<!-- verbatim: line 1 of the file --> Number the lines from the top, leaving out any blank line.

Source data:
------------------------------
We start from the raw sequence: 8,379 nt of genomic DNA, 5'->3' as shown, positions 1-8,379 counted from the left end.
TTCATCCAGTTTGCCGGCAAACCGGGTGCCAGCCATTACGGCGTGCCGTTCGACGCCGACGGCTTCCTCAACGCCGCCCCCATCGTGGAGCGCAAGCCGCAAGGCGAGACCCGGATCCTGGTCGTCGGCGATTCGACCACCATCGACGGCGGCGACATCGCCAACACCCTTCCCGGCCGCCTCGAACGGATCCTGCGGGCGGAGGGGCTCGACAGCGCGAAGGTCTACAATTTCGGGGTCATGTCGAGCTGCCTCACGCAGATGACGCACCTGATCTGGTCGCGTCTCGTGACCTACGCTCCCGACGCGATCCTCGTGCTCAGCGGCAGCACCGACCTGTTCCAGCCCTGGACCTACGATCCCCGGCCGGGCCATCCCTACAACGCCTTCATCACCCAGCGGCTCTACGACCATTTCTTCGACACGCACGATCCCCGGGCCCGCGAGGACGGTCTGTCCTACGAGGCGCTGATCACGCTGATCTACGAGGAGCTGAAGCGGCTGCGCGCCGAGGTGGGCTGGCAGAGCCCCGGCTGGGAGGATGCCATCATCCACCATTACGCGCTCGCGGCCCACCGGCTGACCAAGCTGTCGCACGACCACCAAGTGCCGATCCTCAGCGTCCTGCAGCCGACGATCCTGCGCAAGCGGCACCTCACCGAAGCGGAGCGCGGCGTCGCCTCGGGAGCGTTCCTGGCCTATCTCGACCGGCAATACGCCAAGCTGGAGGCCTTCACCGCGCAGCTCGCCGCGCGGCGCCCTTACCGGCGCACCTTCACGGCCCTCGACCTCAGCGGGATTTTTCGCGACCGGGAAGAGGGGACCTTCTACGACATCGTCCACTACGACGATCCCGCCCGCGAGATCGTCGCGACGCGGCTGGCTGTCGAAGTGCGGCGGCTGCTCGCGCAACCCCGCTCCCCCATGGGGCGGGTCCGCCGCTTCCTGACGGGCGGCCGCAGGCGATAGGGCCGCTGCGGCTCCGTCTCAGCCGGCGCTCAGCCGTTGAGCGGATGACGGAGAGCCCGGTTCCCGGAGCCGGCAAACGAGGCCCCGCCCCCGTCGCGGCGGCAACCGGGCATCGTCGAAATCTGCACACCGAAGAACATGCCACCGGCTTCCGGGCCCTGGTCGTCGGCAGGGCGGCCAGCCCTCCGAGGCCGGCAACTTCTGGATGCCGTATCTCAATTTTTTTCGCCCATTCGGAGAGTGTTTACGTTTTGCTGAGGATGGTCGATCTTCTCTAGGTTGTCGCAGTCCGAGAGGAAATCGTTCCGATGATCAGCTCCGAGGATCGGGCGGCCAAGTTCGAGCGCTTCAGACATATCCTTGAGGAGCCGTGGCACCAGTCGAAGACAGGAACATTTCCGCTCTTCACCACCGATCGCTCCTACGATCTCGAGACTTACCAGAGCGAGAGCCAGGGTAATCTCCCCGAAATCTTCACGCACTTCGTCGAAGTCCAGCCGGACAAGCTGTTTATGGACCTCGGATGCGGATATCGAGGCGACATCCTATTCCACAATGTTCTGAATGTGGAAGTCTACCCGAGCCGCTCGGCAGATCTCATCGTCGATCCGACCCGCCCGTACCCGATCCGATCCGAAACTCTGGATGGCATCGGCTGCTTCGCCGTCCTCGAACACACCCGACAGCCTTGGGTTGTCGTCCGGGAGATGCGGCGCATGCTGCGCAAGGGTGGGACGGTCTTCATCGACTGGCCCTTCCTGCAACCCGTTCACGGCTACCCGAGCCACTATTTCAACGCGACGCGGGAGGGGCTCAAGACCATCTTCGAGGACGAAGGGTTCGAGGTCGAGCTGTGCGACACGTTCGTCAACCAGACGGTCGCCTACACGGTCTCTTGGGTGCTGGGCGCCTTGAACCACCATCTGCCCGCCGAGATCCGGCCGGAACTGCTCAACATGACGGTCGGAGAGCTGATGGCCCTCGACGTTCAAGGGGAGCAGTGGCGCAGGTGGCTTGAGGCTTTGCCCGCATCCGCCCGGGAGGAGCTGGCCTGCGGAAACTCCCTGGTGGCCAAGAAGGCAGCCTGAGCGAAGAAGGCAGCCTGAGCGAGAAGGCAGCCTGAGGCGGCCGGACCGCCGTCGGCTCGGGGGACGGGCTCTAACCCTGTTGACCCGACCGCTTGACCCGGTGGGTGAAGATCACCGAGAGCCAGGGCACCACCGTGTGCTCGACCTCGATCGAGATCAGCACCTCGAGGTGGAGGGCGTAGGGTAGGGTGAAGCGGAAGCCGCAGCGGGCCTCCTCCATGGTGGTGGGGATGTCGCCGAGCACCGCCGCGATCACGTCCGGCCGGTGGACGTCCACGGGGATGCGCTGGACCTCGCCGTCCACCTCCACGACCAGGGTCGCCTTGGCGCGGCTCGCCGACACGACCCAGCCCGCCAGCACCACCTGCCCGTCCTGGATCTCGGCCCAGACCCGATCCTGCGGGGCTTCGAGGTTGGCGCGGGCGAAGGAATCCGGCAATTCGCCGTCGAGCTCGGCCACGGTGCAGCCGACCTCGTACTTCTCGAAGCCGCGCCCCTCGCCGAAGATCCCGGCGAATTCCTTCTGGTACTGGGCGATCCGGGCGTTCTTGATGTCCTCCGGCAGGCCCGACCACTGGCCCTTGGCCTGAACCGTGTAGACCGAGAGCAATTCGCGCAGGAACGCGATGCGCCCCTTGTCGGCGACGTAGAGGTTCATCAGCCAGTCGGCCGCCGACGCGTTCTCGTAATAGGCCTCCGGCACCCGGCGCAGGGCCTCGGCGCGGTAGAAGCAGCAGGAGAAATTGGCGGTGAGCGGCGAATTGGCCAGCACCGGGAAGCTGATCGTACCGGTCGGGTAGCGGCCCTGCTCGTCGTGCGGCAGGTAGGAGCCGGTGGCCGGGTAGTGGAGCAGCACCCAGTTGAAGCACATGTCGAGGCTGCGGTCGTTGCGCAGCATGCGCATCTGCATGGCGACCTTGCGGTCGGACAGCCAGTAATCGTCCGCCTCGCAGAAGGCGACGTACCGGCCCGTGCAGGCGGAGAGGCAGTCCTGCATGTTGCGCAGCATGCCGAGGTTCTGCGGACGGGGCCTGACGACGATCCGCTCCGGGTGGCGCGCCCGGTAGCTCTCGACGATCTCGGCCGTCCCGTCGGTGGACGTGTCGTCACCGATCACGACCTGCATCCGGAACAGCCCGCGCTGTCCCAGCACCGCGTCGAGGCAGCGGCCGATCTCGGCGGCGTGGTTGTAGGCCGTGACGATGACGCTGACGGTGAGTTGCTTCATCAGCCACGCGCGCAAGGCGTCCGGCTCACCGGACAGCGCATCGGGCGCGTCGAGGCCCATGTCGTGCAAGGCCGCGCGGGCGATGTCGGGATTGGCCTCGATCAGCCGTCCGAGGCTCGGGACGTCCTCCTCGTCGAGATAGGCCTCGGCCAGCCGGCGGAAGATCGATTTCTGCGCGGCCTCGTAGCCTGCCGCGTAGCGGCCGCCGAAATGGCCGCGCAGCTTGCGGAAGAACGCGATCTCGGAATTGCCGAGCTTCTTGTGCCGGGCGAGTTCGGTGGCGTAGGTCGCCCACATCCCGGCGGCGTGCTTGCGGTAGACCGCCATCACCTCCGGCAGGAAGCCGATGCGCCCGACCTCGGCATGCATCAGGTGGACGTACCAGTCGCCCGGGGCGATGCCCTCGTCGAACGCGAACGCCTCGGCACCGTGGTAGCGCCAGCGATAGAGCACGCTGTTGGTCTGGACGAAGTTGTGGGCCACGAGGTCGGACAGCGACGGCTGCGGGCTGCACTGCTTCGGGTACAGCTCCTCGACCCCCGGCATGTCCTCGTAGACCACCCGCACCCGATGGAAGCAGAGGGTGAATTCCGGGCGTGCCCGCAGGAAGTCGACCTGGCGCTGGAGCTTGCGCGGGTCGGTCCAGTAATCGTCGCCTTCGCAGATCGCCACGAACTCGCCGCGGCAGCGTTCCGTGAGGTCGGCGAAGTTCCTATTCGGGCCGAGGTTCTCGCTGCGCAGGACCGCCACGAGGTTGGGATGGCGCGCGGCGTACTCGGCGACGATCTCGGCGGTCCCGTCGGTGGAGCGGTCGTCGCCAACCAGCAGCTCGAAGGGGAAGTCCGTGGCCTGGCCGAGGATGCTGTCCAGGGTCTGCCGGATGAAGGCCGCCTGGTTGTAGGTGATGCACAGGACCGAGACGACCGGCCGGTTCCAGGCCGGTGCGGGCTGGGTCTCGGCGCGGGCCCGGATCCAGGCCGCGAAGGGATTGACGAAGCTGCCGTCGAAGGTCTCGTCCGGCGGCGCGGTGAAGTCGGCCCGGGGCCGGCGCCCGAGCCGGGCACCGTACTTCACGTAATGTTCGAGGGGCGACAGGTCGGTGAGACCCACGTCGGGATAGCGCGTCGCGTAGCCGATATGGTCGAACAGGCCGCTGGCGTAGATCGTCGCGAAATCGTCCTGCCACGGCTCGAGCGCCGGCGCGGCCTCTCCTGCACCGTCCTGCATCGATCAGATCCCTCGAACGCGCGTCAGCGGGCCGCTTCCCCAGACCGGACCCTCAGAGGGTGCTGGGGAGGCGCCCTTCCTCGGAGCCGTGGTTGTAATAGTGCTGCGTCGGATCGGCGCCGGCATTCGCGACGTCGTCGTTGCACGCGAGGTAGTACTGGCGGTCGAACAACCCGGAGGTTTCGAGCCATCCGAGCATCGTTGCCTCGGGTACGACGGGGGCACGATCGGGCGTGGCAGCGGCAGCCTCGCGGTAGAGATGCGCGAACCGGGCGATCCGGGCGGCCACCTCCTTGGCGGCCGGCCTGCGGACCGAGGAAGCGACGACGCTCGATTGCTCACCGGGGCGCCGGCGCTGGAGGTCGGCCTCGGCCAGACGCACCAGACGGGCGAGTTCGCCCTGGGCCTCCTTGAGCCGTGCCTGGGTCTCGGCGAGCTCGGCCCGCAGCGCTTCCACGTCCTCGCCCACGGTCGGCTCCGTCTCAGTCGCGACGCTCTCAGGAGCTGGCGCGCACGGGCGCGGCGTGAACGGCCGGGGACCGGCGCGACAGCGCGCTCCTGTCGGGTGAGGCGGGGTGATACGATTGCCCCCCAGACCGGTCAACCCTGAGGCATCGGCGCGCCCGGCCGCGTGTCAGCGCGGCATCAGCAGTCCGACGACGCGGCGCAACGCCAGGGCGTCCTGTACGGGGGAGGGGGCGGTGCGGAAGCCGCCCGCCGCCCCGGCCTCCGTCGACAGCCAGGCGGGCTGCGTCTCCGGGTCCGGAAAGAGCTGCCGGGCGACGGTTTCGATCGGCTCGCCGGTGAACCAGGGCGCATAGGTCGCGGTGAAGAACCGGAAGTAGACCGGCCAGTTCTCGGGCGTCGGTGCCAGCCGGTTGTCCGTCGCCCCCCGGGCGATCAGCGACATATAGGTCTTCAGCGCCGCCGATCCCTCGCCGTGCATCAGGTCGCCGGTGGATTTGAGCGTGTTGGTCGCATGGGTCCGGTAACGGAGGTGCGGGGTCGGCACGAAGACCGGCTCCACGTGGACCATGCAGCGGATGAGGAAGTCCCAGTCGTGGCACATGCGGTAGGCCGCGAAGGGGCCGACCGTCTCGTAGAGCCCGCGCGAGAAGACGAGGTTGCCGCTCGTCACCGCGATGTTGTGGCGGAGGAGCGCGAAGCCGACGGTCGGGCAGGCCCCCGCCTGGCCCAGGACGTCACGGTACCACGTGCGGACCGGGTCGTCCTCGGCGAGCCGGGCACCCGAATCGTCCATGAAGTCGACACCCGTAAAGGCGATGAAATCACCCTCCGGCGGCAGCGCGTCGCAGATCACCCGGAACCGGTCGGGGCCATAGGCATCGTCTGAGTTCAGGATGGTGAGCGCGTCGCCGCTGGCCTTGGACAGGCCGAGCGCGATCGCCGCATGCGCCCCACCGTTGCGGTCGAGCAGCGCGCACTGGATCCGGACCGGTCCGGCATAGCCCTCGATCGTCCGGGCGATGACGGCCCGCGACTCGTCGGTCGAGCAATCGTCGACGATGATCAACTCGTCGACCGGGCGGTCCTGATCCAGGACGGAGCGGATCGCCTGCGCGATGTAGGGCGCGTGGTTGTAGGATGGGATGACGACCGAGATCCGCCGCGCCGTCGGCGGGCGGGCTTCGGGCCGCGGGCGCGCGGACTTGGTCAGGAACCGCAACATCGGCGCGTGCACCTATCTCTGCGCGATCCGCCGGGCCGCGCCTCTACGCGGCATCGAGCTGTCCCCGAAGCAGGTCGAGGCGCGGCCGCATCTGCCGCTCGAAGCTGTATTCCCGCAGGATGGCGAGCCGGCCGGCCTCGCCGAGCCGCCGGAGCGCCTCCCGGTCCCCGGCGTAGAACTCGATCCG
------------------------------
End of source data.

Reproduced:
We start from the raw sequence: 8,379 nt of genomic DNA, 5'->3' as shown, positions 1-8,379 counted from the left end.